Ilham A. Bunyan* and Israa K. Obais

 

Department of Microbiology, College of Medicine, Babylon University, Iraq.

ABSTRACT

The present study included the detection of  some virulence factors  of Aeromonas hydrophila under molecular level to clinical isolates were taken from patients suffering from diarrhea during the period from July (2017) to October (2017). Molecular detection of Hemolysin gene (ahh) was done for all isolates. The results showed that all isolates (100%) gave positive results for this virulence gene. the positive results were detected by the presence of (130) bp bands when compared with allelic ladder. The genomic DNA of the samples was extracted and bands were observed by performing agarose gel electrophoresis. When PCR was performed, results clearly indicate that all isolated organisms contained serine protease gene and all the amplified products produced a band at the level of (900 bp) when compared with the allelic ladder. Molecular detection of this gene was carried out by using a specific PCR primer were done by comparison with allelic ladder which gave a (309bp) It was found that (Aerolysin) gene present in (12)(75%) of the positive samples. Lip gene was also detected in A. hydrophila samples and found that all 16 samples (100%) gave positive results to this gene which gave molecular length (382) bp. Molecular study was carried out to show the sequence identity of cytotonic enterotoxins gene in Aeromonas spp. to that in A. hydrophila. Analysis of the A. hydrophila genome revealed a number of a putative virulence factors, including a gene that heat-labile cytotonic enterotoxin (alt). Our study showed that all (16) isolates (100%) gave positive results to this gene, which gave molecular length (442)bp. Molecular detection of cytotonic enterotoxins gene (ast) was done for (16) A. hydrophila isolates and the results showed that all isolates have this gene (100%). The positive results for (ast) virulence were detected by the presence of (331) bp band compared with allelic ladder.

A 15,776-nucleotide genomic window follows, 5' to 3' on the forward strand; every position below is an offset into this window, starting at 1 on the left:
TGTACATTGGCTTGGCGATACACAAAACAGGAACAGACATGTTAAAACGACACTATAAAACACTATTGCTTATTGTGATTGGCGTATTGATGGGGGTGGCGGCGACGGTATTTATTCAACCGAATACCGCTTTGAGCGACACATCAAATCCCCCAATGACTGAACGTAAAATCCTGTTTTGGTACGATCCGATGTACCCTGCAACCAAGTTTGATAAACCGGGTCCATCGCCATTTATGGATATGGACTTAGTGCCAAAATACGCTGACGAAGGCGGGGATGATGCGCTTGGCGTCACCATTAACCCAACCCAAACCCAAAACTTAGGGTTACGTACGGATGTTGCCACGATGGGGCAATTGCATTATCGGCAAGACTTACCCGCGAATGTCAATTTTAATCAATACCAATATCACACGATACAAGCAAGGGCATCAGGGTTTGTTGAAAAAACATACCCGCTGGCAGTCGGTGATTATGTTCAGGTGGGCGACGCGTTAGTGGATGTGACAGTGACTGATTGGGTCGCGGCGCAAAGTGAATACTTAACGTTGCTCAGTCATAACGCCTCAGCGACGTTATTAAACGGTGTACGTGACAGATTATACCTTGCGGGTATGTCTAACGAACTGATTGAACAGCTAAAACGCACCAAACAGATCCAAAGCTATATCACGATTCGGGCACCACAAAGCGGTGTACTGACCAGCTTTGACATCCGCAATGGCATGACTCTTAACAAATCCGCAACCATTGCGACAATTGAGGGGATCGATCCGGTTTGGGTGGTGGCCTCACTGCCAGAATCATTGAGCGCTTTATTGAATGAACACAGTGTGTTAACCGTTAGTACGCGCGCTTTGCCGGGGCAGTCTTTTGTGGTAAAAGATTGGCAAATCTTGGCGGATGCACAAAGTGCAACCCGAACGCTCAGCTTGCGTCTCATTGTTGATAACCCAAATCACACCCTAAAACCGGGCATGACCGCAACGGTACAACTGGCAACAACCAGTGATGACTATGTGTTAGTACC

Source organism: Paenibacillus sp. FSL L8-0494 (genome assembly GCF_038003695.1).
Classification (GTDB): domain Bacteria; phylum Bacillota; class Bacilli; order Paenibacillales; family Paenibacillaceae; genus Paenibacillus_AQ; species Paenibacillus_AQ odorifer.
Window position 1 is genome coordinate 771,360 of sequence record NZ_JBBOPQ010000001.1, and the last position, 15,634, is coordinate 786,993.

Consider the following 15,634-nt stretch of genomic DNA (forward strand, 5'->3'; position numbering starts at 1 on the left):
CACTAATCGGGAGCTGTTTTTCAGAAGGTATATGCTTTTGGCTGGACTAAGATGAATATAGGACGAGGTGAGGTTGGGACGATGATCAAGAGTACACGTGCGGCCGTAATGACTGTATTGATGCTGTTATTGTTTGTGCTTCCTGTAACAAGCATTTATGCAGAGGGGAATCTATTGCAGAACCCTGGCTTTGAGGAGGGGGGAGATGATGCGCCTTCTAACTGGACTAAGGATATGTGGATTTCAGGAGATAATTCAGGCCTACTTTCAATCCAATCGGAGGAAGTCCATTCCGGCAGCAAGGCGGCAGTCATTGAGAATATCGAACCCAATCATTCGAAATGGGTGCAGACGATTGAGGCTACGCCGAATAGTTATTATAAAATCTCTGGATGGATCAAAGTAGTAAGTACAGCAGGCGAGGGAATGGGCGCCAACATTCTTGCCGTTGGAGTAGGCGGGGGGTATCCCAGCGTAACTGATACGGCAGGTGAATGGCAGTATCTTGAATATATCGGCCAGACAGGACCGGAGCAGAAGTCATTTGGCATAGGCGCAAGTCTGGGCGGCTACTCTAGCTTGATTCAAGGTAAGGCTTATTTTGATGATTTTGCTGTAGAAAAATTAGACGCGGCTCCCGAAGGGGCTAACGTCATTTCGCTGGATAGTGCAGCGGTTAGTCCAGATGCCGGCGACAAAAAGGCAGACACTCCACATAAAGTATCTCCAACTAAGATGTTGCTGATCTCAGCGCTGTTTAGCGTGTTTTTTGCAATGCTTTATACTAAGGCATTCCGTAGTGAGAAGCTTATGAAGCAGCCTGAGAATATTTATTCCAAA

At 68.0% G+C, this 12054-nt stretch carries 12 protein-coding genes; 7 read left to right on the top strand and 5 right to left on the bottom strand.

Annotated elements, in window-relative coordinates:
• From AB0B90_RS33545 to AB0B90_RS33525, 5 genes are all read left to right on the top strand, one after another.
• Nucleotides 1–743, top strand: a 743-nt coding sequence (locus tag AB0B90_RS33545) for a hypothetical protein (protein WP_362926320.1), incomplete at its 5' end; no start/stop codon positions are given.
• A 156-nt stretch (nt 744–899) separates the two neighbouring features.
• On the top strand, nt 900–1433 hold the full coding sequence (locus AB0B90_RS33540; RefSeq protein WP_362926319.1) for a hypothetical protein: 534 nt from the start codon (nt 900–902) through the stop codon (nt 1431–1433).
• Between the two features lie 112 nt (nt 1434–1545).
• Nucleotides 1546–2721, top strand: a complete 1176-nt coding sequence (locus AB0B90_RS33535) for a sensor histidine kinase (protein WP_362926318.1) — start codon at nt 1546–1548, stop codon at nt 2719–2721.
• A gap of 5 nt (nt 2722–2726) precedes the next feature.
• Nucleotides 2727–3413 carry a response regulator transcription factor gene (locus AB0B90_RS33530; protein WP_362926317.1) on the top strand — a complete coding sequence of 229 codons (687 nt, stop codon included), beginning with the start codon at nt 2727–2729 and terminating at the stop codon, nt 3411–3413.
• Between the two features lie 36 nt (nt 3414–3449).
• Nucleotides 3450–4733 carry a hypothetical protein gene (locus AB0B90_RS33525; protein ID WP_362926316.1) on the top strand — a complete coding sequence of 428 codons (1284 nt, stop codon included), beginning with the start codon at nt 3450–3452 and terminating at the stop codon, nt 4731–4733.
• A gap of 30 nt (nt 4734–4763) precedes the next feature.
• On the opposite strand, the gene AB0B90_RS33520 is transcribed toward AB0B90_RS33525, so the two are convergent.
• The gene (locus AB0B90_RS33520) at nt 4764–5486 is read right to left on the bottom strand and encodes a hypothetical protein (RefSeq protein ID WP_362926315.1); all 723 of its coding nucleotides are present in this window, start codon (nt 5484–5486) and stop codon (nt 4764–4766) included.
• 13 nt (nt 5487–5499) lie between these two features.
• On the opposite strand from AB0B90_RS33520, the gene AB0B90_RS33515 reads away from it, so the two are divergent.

Keywords: Aeromonas hydrophila, Hemolysin gene (ahh) Aerolysin) gene,

cytotonic enterotoxins gene (ast).

INTRODUCTION

The genus Aeromonas is previously placed in the family, Vibrionaceae based on its phenotypic expression1, but they have recently been transferred from Vibrionaceae to their new family Aeromonadaceae according to Molecular genetics2. The genome of Aeromonas hydrophila strain ATCC 7966T is completely sequenced3.The genome is comprised of a single circular (4.744), (448) bp, chromosome with (61.5%) GC content4. The complete genome sequence of Aeromonas hydrophila reveals mechanisms contributing to virulence and metabolic condition that allow the organism to grow in a variety of environments and explains how Aeromonas hydrophila is able to survive in polluted or oxygen- poor environments and to colonize and cause illness in humans and other hosts. Thus, Aeromonas hydrophila genome sequence provides valuable insights into its ability to flourish in both aquatic and host environments3. Detection of A. hydrophila by amplification of virulence genes through PCR is rapid, sensitive and less time taking. Detection of A. hydrophila has been carried out by amplification of aerolysin gene, Hemolysin gene and lipase gene5. The PCR amplification of Hemolysin gene from A. hydrophila has been reported. The specific, rapid and sensitive PCR technique has been used to detect Hemolysin and aerolysin in Indian isolates of A. hydrophila (2). An extracellular lipase (EC) is produced by A. piscicola AH-3 (formerly A. hydrophila); however, the link between virulence and this gene is speculative in A. hydrophila6. Lipase is also an important extra-cellular virulence factor affecting several immune system functions through free fatty acid generated by lipolytic activity7, characterize other nine lateral flagellar genes for A. hydrophila. The cytotonic enterotoxins do not cause degeneration of crypts and villi of the small intestine-like cytotoxic enterotoxin8. Knock out mutations in either the alt or ast gene of A. hydrophila, and subsequent challenge of mice with these mutant strains, showed significantly reduced accumulation of fluid in the ligated ileal loop of the animal model, compared with that of wild type, indicating a distinct role of these factors in diarrhea9. In the isolate A. hydrophila B32, a novel serine protease (ser) was found that exhibits cytotoxic properties and is thermo stable, both of which hare characteristics that differentiate this protease from known A. hydrophila á- hemolysin and ß-hemolysin10.

The present study is carried out to detection the virulence genes associated with important virulence factors include: hemolysin (ahh), aerolysin (aer), Lipase (lip), Serine protease (ahp), thermo labile cytotonic enterotoxin (alt), thermo stable cytotonic enterotoxin (ast).

Materials and methods

Samples collection and identification of A. hydrophila

According to previous study of11.

DNA extraction form bacterial culture

Genomic DNA was extracted from the Aeromonas hydrophila isolates according to instruction provided by manufacturer using Genomic DNA purification kit supplemented by (Geneaid, USA). The viewed using UV-trans illuminator:

  1. bacterial cells (in the sediment) was collected from swab samples that diluted in phosphate buffer solution and transferred to a 1.5 ml micro centrifuge tube then centrifuged in high speed centrifuge at 14000-16000 rpm for 1 minute then the supernatant discarded.
  2. Add 20 µl of proteinase k (make sure ddH2O was added ).incubate at 60ºC for 10 minutes and inverted every 3 minutes through incubation periods